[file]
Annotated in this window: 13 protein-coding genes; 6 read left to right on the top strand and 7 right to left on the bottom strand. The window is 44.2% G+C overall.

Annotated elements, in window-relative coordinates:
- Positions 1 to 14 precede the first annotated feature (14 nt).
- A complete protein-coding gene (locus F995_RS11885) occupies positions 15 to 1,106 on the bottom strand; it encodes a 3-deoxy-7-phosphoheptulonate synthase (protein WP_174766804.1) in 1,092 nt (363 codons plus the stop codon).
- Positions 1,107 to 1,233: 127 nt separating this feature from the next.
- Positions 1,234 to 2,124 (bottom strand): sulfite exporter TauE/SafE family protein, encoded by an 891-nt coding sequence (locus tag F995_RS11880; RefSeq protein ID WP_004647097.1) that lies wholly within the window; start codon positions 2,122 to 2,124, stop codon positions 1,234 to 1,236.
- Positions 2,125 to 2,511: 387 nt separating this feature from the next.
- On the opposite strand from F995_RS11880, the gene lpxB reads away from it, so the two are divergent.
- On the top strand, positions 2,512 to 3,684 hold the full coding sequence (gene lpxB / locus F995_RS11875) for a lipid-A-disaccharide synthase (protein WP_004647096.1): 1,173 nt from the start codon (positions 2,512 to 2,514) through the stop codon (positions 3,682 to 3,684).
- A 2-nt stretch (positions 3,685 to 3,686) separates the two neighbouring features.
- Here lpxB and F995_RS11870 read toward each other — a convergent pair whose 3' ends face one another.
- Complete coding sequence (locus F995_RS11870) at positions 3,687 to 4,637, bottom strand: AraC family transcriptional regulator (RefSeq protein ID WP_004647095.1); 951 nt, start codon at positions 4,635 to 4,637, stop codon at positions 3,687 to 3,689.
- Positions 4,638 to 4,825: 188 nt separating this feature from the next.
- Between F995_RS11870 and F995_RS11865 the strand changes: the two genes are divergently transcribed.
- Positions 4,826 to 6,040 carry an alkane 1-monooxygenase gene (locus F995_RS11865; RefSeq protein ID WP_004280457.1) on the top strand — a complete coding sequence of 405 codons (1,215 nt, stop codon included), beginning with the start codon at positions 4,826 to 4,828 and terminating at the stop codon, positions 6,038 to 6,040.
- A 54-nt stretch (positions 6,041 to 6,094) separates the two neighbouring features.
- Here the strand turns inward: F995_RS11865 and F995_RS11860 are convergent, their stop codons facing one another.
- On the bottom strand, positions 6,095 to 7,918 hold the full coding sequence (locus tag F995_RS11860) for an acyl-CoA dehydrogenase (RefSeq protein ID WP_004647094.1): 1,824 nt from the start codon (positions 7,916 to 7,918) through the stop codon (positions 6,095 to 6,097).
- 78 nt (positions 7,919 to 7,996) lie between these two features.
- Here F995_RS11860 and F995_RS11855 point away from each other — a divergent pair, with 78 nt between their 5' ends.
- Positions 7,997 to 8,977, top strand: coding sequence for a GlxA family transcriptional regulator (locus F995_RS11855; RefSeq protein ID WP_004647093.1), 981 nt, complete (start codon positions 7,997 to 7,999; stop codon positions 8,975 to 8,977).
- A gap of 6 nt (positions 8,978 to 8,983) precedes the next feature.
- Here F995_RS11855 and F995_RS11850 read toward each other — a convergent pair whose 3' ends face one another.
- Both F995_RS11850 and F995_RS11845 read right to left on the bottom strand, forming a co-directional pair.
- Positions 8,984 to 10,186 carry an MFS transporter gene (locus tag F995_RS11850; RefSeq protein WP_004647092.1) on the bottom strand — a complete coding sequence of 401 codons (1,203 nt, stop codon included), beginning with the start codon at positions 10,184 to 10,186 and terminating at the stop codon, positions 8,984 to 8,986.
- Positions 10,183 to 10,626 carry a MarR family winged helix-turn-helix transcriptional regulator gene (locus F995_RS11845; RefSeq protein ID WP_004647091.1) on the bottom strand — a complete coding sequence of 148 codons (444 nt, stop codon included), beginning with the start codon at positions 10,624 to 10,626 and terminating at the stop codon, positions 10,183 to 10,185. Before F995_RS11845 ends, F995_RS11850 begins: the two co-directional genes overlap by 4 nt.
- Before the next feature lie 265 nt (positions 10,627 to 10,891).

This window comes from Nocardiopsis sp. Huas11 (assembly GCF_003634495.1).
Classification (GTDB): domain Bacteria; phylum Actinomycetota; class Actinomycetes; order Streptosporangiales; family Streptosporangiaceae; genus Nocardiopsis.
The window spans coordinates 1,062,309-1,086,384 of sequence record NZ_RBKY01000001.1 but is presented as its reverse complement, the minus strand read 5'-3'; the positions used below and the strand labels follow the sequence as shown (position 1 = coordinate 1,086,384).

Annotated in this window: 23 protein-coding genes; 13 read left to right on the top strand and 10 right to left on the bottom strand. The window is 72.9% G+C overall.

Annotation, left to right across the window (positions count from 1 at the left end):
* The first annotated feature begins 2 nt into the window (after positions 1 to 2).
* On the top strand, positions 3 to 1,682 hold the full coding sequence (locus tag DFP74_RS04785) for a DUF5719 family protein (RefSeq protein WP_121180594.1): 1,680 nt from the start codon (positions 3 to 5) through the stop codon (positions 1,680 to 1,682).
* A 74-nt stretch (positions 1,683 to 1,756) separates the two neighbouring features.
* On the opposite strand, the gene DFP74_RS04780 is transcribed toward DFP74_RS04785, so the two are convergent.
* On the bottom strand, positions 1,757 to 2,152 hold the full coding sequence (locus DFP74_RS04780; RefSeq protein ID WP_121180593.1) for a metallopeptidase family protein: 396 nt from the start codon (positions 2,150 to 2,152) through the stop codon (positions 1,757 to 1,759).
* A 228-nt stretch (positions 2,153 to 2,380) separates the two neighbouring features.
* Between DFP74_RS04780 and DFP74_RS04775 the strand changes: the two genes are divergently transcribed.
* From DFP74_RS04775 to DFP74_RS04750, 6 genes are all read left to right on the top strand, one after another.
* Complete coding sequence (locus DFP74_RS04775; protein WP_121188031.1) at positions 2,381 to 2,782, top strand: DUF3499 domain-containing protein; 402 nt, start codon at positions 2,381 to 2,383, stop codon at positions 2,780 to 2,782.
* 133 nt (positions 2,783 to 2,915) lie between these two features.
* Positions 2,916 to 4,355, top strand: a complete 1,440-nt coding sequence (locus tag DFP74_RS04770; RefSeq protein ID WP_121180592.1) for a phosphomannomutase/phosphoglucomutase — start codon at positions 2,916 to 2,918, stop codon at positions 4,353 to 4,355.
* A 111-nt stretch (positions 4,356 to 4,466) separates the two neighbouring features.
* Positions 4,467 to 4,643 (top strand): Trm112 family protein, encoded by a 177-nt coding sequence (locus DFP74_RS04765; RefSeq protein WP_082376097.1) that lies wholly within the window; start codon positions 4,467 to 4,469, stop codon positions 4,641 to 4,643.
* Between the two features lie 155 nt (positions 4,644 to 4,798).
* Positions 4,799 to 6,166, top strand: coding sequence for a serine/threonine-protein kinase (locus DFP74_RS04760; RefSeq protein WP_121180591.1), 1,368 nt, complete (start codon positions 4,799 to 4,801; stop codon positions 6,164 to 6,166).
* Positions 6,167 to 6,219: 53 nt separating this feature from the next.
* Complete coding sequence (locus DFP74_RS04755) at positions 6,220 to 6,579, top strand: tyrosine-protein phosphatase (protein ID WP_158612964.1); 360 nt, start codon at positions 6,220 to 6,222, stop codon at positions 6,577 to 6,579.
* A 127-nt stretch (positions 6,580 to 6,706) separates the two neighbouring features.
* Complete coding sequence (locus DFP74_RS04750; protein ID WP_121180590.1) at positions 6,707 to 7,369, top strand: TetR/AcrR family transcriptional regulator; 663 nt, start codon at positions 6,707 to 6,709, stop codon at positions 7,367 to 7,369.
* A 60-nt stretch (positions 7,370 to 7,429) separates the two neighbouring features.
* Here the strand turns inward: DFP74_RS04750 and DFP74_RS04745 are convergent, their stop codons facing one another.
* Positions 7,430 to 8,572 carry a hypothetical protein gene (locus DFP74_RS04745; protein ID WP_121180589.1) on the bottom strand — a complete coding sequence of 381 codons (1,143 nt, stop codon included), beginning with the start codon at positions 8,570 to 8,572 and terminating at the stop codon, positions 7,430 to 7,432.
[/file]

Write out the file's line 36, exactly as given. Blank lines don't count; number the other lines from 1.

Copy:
* On the opposite strand, the gene DFP74_RS04780 is transcribed toward DFP74_RS04785, so the two are convergent.